It’s a pretty typical coming of age story with a dose of ‘Harry Potter,’ but ‘The House with a Clock in its Walls’ is an entertaining read. The book has some tension and suspense, but mostly it’s straight “horror” teen literature. Which is why it’s surprising that the film adaptation turns out to be teetering on the edge of being too frightening for its very market, children and tweens who want a good scare, but not too much.
The story, set in the mid-1950s, follows the exploits of ten-year-old Lewis Barnavelt (Owen Vaccaro). When his parents die in a car crash, he goes to live with his mysterious uncle Jonathan (Jack Black) in the small rural town of New Zebede, Michigan. Lewis is a bit of an oddball, perpetually wearing goggles to emulate his fictional hero, Captain Midnight, but even he’s not prepared for his über-peculiar Uncle. Not to mention Florence Zimmerman (Cate Blanchett), the snippy older woman who lives next door but is always at their house. And Jonathan’s house! Oh, what a wonderful place it is, with turrets, gables, grand staircases, stained glass windows, and a pipe organ.
It’s clear to Lewis that there’s more to the house and more to his Uncle than meets the eye, though. He eventually realizes that the house is a hotbed of magic and Uncle Jonathan is a warlock. Not a very good one, admittedly, but he does know his magic. Not only that, but Mrs. Zimmerman is a witch, though she seems to get most of her spells wrong too.
A 10-year-old boy’s life is just as much about school, however, and Lewis attends New Zebede Elementary, where he becomes friends with Tarby Corrigan (Sunny Suljic). Tarby’s popular, a star athlete and is running for student body president. He also has a broken wrist which has incapacitated him, a circumstance that causes him to befriend Lewis. As the new kid, Lewis really wants to impress Tarby and lets slip about the magic that lives in the house. Tarby, no surprise, is pretty skeptical. To prove his magical abilities, Lewis grandstands and inadvertently resurrects evil warlock Isaac Izard (Kyle MacLachlan). Big problem!
There are really two stories intertwined in ‘The House with a Clock in its Walls’; the coming of age story about Lewis learning to embrace his uniqueness rather than try to be one of the popular kids, and the good vs evil of Uncle Jonathan versus Isaac Izard. The latter is really the source of all the scares and alarming scenes, particularly when Izard shares his journey to what we’d call “the dark side”.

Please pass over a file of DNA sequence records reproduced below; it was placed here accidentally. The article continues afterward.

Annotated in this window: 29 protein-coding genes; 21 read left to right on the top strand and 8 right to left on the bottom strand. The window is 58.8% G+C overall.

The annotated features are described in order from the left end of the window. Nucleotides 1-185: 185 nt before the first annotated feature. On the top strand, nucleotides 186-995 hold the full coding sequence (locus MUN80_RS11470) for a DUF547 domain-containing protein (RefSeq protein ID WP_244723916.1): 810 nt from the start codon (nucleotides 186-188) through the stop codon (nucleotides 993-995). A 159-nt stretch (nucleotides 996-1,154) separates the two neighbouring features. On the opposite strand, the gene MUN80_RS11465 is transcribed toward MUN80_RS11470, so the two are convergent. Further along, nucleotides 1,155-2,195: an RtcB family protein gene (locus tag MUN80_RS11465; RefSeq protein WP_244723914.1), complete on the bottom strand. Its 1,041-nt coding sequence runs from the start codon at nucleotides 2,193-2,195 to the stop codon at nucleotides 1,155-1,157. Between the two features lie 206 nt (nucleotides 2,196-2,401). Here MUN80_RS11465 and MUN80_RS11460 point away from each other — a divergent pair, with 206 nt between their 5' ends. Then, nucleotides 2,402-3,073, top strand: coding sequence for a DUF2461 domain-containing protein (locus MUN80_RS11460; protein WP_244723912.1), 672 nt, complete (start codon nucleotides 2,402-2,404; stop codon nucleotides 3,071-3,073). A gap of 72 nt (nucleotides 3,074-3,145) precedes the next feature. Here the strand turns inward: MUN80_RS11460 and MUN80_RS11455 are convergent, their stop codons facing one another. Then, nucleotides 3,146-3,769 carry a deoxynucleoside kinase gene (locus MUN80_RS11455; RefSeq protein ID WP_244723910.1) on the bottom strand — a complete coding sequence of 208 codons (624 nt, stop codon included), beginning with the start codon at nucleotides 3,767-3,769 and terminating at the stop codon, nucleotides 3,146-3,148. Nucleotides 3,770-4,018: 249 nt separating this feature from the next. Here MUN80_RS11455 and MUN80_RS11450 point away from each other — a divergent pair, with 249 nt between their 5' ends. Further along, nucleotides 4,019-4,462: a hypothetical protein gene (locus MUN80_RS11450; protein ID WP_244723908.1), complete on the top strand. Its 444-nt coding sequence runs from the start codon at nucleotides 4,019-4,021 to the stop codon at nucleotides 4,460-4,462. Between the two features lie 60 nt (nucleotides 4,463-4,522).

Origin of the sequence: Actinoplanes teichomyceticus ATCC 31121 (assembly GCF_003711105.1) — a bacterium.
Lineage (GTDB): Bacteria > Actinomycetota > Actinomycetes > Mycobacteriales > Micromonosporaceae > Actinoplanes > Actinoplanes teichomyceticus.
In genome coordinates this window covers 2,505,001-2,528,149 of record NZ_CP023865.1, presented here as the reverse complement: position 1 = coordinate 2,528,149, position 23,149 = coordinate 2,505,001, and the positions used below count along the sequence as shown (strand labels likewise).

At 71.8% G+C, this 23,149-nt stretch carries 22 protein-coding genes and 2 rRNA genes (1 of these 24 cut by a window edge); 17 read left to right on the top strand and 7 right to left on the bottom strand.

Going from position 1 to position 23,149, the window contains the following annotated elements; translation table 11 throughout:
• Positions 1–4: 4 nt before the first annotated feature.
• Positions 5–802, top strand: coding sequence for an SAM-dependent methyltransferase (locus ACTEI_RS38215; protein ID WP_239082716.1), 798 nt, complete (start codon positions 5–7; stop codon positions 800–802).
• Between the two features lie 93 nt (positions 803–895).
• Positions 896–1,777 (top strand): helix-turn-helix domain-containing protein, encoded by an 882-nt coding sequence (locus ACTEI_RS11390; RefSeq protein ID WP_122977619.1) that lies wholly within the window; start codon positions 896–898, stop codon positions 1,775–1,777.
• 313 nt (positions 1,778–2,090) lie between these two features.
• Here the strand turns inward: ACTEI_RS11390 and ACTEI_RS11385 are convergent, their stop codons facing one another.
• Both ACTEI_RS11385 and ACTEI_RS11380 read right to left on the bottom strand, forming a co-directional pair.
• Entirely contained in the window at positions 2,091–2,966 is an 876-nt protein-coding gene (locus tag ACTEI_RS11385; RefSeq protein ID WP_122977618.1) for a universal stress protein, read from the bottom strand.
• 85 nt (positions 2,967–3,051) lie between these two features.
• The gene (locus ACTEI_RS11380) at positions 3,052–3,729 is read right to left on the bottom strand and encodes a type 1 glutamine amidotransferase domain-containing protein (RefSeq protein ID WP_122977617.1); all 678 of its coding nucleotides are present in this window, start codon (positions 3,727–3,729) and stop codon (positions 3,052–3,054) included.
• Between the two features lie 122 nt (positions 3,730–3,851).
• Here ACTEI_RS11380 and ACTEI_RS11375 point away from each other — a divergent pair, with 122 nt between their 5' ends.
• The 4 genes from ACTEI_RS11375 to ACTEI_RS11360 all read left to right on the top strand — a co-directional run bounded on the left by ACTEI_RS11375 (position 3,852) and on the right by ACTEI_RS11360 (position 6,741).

How scary was it? The 10-year-old boy sitting next to me was hyperventilating in fear through some scenes and at one particularly dark and moody scene another child started screaming and sobbing “It’s scary!” and had to be led out of the theater. And yet it’s not so much the visuals that are frightening as the brilliant sound foley. There’s almost always an ominous rumble or ticking sound and director Eli Roth doesn’t miss a beat when it comes to building suspense.
The overall production had a very similar feel to the recent Jack Black family horror film ‘Goosebumps.’ Beautifully shot, with top notch sets and visual effects, it was a very immersive experience that definitely enhanced the story. For an older teen or adult, that immersion in the creepy world of Uncle Jonathan’s house is good fun, but for someone younger, it might just prove a bit too immersive and frightening. There are also some running gags that are clearly added for younger viewers (notably with the topiary lion in the yard) but they offer a brief respite from the ongoing tension and suspense, not a balance between light and dark.
Still, I really enjoyed ‘The House with a Clock in its Walls.’ I really enjoy this genre of “light horror” where it’s ostensibly aimed at tween and teen viewers but has plenty of jump scares and frights for a more mature audience. Jack Black delivers his now standard weird guy performance that works very well, and the banter between Jonathan and Mrs. Zimmerman is quite amusing. There are very few surprises in the story, but if you seek something a bit more creepy and peculiar than the now-pedestrian ‘Harry Potter’ series, ‘The House with a Clock in its Walls’ might be a solid choice to explore.